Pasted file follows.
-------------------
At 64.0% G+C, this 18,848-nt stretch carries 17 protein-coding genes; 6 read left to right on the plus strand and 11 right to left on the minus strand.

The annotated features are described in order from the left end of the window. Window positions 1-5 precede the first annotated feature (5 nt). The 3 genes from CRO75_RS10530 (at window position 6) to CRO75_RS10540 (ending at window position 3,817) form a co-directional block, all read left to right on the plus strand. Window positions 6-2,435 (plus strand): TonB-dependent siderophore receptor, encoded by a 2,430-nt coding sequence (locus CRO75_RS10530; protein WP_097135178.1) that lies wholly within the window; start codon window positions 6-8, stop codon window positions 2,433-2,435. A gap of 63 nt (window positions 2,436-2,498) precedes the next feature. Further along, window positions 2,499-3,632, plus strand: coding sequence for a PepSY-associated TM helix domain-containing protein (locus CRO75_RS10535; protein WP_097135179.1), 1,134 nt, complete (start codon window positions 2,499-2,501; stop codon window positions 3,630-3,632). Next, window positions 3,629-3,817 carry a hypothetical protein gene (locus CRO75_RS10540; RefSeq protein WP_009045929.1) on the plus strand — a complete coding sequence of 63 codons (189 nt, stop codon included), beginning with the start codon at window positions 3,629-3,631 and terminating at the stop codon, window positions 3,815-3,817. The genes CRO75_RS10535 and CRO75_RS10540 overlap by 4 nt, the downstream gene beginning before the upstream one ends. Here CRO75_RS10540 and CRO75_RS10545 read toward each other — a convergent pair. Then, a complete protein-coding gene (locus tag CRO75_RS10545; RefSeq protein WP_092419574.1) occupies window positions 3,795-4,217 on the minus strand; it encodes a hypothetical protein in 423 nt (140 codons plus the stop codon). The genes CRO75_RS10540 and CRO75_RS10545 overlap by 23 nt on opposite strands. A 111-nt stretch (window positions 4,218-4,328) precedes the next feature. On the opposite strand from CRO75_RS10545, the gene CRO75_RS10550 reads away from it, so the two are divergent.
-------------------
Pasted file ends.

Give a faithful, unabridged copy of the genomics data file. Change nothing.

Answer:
At 64.0% G+C, this 18,848-nt stretch carries 17 protein-coding genes; 6 read left to right on the plus strand and 11 right to left on the minus strand.

The annotated features are described in order from the left end of the window. Window positions 1-5 precede the first annotated feature (5 nt). The 3 genes from CRO75_RS10530 (at window position 6) to CRO75_RS10540 (ending at window position 3,817) form a co-directional block, all read left to right on the plus strand. Window positions 6-2,435 (plus strand): TonB-dependent siderophore receptor, encoded by a 2,430-nt coding sequence (locus CRO75_RS10530; protein WP_097135178.1) that lies wholly within the window; start codon window positions 6-8, stop codon window positions 2,433-2,435. A gap of 63 nt (window positions 2,436-2,498) precedes the next feature. Further along, window positions 2,499-3,632, plus strand: coding sequence for a PepSY-associated TM helix domain-containing protein (locus CRO75_RS10535; protein WP_097135179.1), 1,134 nt, complete (start codon window positions 2,499-2,501; stop codon window positions 3,630-3,632). Next, window positions 3,629-3,817 carry a hypothetical protein gene (locus CRO75_RS10540; RefSeq protein WP_009045929.1) on the plus strand — a complete coding sequence of 63 codons (189 nt, stop codon included), beginning with the start codon at window positions 3,629-3,631 and terminating at the stop codon, window positions 3,815-3,817. The genes CRO75_RS10535 and CRO75_RS10540 overlap by 4 nt, the downstream gene beginning before the upstream one ends. Here CRO75_RS10540 and CRO75_RS10545 read toward each other — a convergent pair. Then, a complete protein-coding gene (locus tag CRO75_RS10545; RefSeq protein WP_092419574.1) occupies window positions 3,795-4,217 on the minus strand; it encodes a hypothetical protein in 423 nt (140 codons plus the stop codon). The genes CRO75_RS10540 and CRO75_RS10545 overlap by 23 nt on opposite strands. A 111-nt stretch (window positions 4,218-4,328) precedes the next feature. On the opposite strand from CRO75_RS10545, the gene CRO75_RS10550 reads away from it, so the two are divergent.